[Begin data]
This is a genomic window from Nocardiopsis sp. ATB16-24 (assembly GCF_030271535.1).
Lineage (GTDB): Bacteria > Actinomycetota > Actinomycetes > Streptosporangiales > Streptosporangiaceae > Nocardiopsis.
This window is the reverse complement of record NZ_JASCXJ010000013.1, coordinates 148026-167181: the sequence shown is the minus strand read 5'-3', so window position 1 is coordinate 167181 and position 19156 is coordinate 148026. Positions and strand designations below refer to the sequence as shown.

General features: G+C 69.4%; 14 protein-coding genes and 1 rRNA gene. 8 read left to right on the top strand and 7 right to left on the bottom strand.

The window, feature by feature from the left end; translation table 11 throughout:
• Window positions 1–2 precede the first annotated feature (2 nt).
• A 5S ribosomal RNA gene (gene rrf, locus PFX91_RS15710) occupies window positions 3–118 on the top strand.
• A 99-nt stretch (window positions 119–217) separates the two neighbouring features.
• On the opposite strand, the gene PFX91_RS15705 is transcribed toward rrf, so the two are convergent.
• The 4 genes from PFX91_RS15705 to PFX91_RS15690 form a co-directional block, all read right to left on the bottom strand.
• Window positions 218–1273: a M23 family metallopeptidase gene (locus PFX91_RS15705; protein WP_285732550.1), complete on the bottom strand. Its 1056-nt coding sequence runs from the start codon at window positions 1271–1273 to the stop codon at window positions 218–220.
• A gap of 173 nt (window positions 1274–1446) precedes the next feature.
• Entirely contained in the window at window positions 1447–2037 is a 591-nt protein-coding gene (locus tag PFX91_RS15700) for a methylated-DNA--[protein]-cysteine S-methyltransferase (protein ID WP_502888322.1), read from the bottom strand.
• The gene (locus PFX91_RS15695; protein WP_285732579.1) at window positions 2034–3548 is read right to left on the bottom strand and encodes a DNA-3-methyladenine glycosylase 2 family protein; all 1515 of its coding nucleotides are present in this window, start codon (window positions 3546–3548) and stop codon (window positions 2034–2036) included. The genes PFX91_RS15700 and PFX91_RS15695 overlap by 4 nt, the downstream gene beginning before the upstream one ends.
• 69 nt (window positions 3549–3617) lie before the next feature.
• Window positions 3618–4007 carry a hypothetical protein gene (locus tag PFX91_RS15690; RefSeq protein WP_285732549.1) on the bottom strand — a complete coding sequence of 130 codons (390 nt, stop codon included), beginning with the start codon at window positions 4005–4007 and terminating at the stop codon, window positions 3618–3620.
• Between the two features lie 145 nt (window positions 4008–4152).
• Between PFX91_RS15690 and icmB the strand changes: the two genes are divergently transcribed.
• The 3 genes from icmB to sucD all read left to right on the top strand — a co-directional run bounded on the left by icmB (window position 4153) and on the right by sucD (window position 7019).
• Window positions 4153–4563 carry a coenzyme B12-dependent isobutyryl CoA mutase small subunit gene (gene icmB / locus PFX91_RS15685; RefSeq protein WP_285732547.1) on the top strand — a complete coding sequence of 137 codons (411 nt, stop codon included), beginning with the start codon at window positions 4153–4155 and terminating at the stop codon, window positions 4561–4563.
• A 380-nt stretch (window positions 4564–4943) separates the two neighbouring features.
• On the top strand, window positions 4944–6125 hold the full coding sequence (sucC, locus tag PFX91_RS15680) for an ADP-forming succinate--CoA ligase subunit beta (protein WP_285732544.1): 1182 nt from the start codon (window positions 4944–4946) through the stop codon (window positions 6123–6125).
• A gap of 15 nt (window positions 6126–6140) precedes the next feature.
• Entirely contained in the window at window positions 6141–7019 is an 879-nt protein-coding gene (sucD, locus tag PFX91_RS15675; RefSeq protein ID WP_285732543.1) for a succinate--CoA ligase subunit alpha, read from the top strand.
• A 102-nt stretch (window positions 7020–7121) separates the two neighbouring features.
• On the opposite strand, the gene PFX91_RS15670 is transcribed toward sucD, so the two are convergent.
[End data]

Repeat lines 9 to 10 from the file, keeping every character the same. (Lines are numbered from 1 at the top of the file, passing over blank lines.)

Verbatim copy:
• On the opposite strand, the gene PFX91_RS15705 is transcribed toward rrf, so the two are convergent.
• The 4 genes from PFX91_RS15705 to PFX91_RS15690 form a co-directional block, all read right to left on the bottom strand.